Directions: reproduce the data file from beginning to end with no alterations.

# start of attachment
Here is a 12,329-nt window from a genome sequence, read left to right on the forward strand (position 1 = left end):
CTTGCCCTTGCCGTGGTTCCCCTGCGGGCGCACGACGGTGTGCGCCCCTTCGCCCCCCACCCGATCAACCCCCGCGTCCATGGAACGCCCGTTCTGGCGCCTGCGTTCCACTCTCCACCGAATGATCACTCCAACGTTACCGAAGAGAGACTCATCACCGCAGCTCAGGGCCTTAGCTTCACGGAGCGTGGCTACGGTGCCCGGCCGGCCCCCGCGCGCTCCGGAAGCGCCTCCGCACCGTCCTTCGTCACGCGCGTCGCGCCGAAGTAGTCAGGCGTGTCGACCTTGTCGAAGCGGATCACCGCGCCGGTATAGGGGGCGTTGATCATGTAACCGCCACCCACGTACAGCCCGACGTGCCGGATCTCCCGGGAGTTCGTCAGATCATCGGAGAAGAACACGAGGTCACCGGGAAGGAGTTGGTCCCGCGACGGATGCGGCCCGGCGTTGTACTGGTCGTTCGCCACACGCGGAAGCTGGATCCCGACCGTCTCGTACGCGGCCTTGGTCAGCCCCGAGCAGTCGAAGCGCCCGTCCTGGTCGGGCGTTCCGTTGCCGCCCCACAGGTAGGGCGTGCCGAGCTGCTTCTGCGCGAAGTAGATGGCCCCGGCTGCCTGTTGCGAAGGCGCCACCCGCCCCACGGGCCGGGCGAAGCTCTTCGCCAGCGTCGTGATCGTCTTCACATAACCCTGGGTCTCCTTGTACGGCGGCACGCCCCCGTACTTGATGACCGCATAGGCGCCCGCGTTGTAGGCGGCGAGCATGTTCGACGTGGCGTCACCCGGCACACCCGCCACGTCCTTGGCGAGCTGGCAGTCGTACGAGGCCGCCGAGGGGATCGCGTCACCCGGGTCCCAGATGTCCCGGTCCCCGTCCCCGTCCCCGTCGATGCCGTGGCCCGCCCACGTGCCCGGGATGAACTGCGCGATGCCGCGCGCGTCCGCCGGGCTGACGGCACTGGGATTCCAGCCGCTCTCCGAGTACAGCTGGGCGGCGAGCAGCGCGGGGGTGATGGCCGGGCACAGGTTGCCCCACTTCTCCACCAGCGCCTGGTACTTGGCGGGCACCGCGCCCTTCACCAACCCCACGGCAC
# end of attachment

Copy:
Here is a 12,329-nt window from a genome sequence, read left to right on the forward strand (position 1 = left end):
CTTGCCCTTGCCGTGGTTCCCCTGCGGGCGCACGACGGTGTGCGCCCCTTCGCCCCCCACCCGATCAACCCCCGCGTCCATGGAACGCCCGTTCTGGCGCCTGCGTTCCACTCTCCACCGAATGATCACTCCAACGTTACCGAAGAGAGACTCATCACCGCAGCTCAGGGCCTTAGCTTCACGGAGCGTGGCTACGGTGCCCGGCCGGCCCCCGCGCGCTCCGGAAGCGCCTCCGCACCGTCCTTCGTCACGCGCGTCGCGCCGAAGTAGTCAGGCGTGTCGACCTTGTCGAAGCGGATCACCGCGCCGGTATAGGGGGCGTTGATCATGTAACCGCCACCCACGTACAGCCCGACGTGCCGGATCTCCCGGGAGTTCGTCAGATCATCGGAGAAGAACACGAGGTCACCGGGAAGGAGTTGGTCCCGCGACGGATGCGGCCCGGCGTTGTACTGGTCGTTCGCCACACGCGGAAGCTGGATCCCGACCGTCTCGTACGCGGCCTTGGTCAGCCCCGAGCAGTCGAAGCGCCCGTCCTGGTCGGGCGTTCCGTTGCCGCCCCACAGGTAGGGCGTGCCGAGCTGCTTCTGCGCGAAGTAGATGGCCCCGGCTGCCTGTTGCGAAGGCGCCACCCGCCCCACGGGCCGGGCGAAGCTCTTCGCCAGCGTCGTGATCGTCTTCACATAACCCTGGGTCTCCTTGTACGGCGGCACGCCCCCGTACTTGATGACCGCATAGGCGCCCGCGTTGTAGGCGGCGAGCATGTTCGACGTGGCGTCACCCGGCACACCCGCCACGTCCTTGGCGAGCTGGCAGTCGTACGAGGCCGCCGAGGGGATCGCGTCACCCGGGTCCCAGATGTCCCGGTCCCCGTCCCCGTCCCCGTCGATGCCGTGGCCCGCCCACGTGCCCGGGATGAACTGCGCGATGCCGCGCGCGTCCGCCGGGCTGACGGCACTGGGATTCCAGCCGCTCTCCGAGTACAGCTGGGCGGCGAGCAGCGCGGGGGTGATGGCCGGGCACAGGTTGCCCCACTTCTCCACCAGCGCCTGGTACTTGGCGGGCACCGCGCCCTTCACCAACCCCACGGCAC